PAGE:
Prostate screening involves a blood test to detect the levels of PSA (prostate-specific antigen). However, it can be inaccurate and is now not routinely used.
Men over 50 are more at risk of prostate cancer, so they can request a PSA test on the NHS. Men of any age who are worried or at risk can request a private PSA test. They need to understand the implications of the test results.
An MRI scan is usually offered to men who have a raised level PSA test. If an MRI scan shows a problem, an invasive biopsy may be performed where cells are removed from the targeted area and tested for cancer in a laboratory.
Ramsay offers these tests for prostate cancer including a prostate biopsy which is the only test that will diagnose for sure if a man has prostate cancer.
Prostate cancer is the most common cancer in men in the UK. It starts in a small walnut-sized gland called the prostate. The prostate gland is part of the male reproductive system. It is found beneath the bladder and above the penis and surrounds the first part of the urethra tube that carries urine from the bladder to the penis. The urethra also carries semen fluid containing sperm.
Cancer of the prostate develops when cells in the prostate grow in an uncontrolled way. It usually develops slowly, without any signs for many years. It may grow too slowly to cause any problems or affect a man’s lifespan. If this is the case treatment is not needed.
However, sometimes prostate cancer grows quickly. This means it is more likely to spread and cause problems. If this is the case, it needs treatment to stop it from spreading.
Symptoms of prostate cancer do not usually show until cancer grows large enough to put pressure on your urethra.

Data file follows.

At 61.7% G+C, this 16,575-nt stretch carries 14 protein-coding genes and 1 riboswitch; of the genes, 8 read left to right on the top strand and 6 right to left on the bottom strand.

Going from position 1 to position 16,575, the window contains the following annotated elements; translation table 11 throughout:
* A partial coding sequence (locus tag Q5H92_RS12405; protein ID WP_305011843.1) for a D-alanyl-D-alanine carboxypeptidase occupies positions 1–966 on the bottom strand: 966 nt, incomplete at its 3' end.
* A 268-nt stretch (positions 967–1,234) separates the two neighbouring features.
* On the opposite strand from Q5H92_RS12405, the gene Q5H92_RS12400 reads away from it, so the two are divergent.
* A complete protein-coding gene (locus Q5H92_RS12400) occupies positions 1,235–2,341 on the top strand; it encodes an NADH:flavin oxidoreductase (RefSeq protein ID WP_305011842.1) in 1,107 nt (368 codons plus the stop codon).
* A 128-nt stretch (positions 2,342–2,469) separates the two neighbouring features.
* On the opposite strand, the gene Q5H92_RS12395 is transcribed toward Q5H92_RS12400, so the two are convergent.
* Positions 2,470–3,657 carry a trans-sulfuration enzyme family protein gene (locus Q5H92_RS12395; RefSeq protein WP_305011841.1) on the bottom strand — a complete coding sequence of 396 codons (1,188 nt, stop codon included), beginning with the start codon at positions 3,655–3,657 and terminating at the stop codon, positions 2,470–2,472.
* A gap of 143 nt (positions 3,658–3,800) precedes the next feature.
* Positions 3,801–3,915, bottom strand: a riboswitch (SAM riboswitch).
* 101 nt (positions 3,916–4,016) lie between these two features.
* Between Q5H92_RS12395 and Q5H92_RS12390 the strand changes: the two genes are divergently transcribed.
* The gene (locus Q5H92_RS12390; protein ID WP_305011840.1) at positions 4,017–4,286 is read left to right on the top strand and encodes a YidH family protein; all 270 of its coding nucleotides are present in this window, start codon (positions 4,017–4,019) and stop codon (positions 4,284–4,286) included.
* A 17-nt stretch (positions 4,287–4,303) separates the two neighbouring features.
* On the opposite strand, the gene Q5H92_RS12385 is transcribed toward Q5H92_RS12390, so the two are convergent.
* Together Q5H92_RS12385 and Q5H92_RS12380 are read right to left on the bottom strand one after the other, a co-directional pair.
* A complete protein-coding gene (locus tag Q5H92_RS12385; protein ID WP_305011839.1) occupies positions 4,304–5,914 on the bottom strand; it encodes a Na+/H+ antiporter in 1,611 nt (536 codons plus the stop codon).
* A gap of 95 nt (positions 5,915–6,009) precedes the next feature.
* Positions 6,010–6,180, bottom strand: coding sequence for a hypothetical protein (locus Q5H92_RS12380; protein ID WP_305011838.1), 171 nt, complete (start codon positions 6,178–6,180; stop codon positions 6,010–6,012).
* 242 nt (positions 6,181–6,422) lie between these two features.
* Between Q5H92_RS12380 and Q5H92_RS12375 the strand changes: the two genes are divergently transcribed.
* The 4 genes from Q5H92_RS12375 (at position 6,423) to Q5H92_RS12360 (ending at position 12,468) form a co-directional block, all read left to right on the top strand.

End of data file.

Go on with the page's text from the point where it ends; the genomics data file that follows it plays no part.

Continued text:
Symptoms of prostate cancer include:
As men get older, often their prostate gets larger. This is caused by a non-cancerous condition called benign prostate enlargement. These symptoms may be also caused by benign prostate enlargement.
Additional symptoms that may indicate that the prostate cancer has spread include:
A prostate cancer screen is a blood test that may help detect early prostate cancer. It is called a prostate-specific antigen (PSA) test and measures the level of PSA in a man’s blood. PSA is made by the prostate and higher levels may be found in men who have prostate cancer.
The test takes about ten minutes. A sample of your blood is taken and sent to a laboratory to measure its PSA level of PSA. This is measured in nanograms (a billionth of a gram) per millilitre of blood (ng/ml). Test results can be available from two days to two weeks depending on where you have the test.
At Ramsay we offer the following tests to detect prostate cancer:
A prostate screen is not routinely used and is not nationally available on the NHS. If you are over 50, you can ask a GP for a PSA test.
Prostate screening is controversial as results can be unreliable. Raised PSA levels can be caused by other non-cancerous conditions as well as prostate cancer. Therefore, raised PSA levels cannot diagnose whether a man has prostate cancer or not.
PSA tests are useful in determining if a man has raised levels of PSA. However, they are unreliable in the diagnosis of prostate cancer. Prostate cancer screening has been shown to reduce a man's chance of dying from prostate cancer but if it was offered to all it may result in men receiving treatment unnecessarily.
The problems are that a PSA test can suggest prostate cancer when no cancer exists. This is known as a false-positive result. It can also miss prostate cancer, with around 1 in 7 men with prostate cancer having normal PSA levels. This is called a false-negative result. Additionally, a PSA test can find both aggressive and slow-growing prostate cancer.
Most men are offered an MRI scan if they have a PSA test that shows raised levels of PSA. An MRI scan can help identify and locate prostate cancer. An MRI scan helps doctors to decide if further tests and treatment are required.
The only way to confidently diagnose cancer is by way of a prostate biopsy where a biopsy sample of your prostate is taken and sent to the laboratory.
It’s important to get your prostate checked, our conveniently located Ramsay hospitals offer screening for prostate cancer without waiting with oncology experts.